In 1988 Fleetway promoted Crisis as a substantial leap forward for British comics. Pat Mills certainly thought so, having believed for years the UK could sustain a market for an intelligent adult series along the lines of European publications, and ekeven years after he launched 2000AD the audience who’d grown with it were presented with Mills’ lead strip Third World War. It’s a war strip like no other, supplying military action and thrills, but with the lead characters representing the oppressors.

Mills developed his polemic during what then seemed the most right wing UK Conservative government he’d see during his life, unconcerned with the masses except as consumers, and whose policies widened the gap between rich and poor. From that base Mills extrapolated a Britain with malign corporate influence extending to sponsorship of wars where anyone not considered of great enough value to society is conscripted to fight in them.

Impassioned anger fuels Mills’ plots, and it’s surely a cause of distress rather than satisfaction that some of his exaggerations have come to pass. Our viewpoint is Eve, who attempted suicide before her conscription. Her survival means she’s assigned to a psychological warfare battalion, initially tasked with relocating reluctant Central American villagers to a new “prosperity zone” under the pretext of protecting them from terrorists. This is handled via the barrel of a gun if the villagers aren’t tempted by the sponsor’s goody bag. Mills begins by exploring the political processes of food production, the state protecting corporate interests, but disguised as aid.

Given the politically charged nature, Carlos Ezquerra might not seem the ideal artist, but his contribution is understated and textured, providing the cast with rich personalities and adding a grubbiness to their activities. The credibility he adds is brought home when D’Israeli steps in for a chapter, his pages stiff and two-dimensional. There’s also a posed quality to Angela Kincaid’s characters, but she conveys the personalities far better.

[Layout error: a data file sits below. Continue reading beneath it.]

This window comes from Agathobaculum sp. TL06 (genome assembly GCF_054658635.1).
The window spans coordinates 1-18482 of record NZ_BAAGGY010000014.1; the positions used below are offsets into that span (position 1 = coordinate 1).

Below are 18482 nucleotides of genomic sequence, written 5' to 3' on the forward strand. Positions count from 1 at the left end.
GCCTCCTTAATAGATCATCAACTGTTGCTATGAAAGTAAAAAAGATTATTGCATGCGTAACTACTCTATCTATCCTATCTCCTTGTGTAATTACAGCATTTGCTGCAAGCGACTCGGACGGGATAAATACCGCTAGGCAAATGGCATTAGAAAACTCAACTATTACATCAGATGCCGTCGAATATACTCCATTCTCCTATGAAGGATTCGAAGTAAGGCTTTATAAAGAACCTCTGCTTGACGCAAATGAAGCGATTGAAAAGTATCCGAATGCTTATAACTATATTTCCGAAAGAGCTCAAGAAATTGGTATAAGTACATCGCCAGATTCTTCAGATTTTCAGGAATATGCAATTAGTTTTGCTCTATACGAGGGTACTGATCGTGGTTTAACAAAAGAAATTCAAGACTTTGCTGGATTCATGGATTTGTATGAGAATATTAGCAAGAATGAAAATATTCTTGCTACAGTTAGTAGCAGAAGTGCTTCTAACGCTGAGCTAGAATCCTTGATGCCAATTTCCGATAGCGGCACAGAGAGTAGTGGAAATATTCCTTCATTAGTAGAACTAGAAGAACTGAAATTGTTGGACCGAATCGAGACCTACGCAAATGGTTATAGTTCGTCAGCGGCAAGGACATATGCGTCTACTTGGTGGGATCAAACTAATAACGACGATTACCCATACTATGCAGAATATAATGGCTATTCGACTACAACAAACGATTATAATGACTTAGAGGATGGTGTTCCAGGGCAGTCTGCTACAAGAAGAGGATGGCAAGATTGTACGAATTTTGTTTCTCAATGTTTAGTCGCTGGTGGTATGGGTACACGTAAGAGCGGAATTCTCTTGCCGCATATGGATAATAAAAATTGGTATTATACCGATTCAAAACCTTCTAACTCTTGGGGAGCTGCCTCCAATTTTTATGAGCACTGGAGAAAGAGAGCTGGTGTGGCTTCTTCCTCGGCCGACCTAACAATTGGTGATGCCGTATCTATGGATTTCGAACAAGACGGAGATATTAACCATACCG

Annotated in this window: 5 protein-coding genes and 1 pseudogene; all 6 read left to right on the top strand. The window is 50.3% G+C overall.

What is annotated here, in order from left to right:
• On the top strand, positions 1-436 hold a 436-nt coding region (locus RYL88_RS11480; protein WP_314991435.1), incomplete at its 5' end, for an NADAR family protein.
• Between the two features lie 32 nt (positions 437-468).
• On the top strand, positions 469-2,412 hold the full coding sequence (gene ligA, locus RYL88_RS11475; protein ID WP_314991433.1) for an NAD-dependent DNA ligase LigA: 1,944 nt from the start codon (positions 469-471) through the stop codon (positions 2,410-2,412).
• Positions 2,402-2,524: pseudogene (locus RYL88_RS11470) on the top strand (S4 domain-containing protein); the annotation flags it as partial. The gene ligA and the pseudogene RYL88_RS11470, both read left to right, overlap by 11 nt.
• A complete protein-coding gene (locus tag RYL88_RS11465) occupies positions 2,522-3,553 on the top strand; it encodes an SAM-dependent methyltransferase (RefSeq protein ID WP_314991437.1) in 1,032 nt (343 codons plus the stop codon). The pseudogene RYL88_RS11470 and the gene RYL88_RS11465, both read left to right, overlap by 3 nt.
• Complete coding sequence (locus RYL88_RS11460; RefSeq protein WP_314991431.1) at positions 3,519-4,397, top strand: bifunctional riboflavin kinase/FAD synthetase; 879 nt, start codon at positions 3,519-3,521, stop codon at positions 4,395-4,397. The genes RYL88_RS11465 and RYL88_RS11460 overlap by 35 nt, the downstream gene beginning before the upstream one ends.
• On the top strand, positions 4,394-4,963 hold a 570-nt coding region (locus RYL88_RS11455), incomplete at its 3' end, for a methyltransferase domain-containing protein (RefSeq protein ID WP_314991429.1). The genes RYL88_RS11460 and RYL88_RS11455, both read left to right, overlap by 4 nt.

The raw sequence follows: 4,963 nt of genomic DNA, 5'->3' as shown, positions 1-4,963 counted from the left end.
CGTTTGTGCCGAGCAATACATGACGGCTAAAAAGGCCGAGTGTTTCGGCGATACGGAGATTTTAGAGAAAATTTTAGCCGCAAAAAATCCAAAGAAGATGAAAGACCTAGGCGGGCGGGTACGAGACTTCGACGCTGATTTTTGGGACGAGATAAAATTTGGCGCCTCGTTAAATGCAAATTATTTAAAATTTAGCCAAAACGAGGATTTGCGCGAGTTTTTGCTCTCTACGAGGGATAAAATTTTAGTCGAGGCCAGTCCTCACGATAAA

As Third World War continues, the pretence of the future is largely discarded in favour of an alternative version of the then present. Mills references contemporary politics and phenomena such as the South American women staging funereal protests about missing men, life in the British army, and the activities of British military advisors. It coincides with some characters being further developed, woke in today’s terms, while others remain ignorant, in effect blinkered representatives of the general public. Former squaddie Paul provides the explanations, but he’s no hero, Mills showing someone as compromised as the people he’s fighting, and equally contemptuous of human lives.

Groundbreaking and informative in its day, it’s now easy to dismiss Third World War as an echo of the times that produced it, but that’s glib and ignorant as it can still teach a lot. The dirty deeds Mills researched are now easily verified online, and in the years since it’s been business as usual for the people at whom the fingers are pointed. The downside is that when no-one was producing politically charged comics in Britain, Mills needed to be that much more forceful to make his points. It wasn’t subtle at the time, and the hectoring spirit now wears in concentrated doses, at times overtaking the plot. It makes Third World War a conflicted read, one from which much can be learned, but not in a single session. Back to Babylon follows.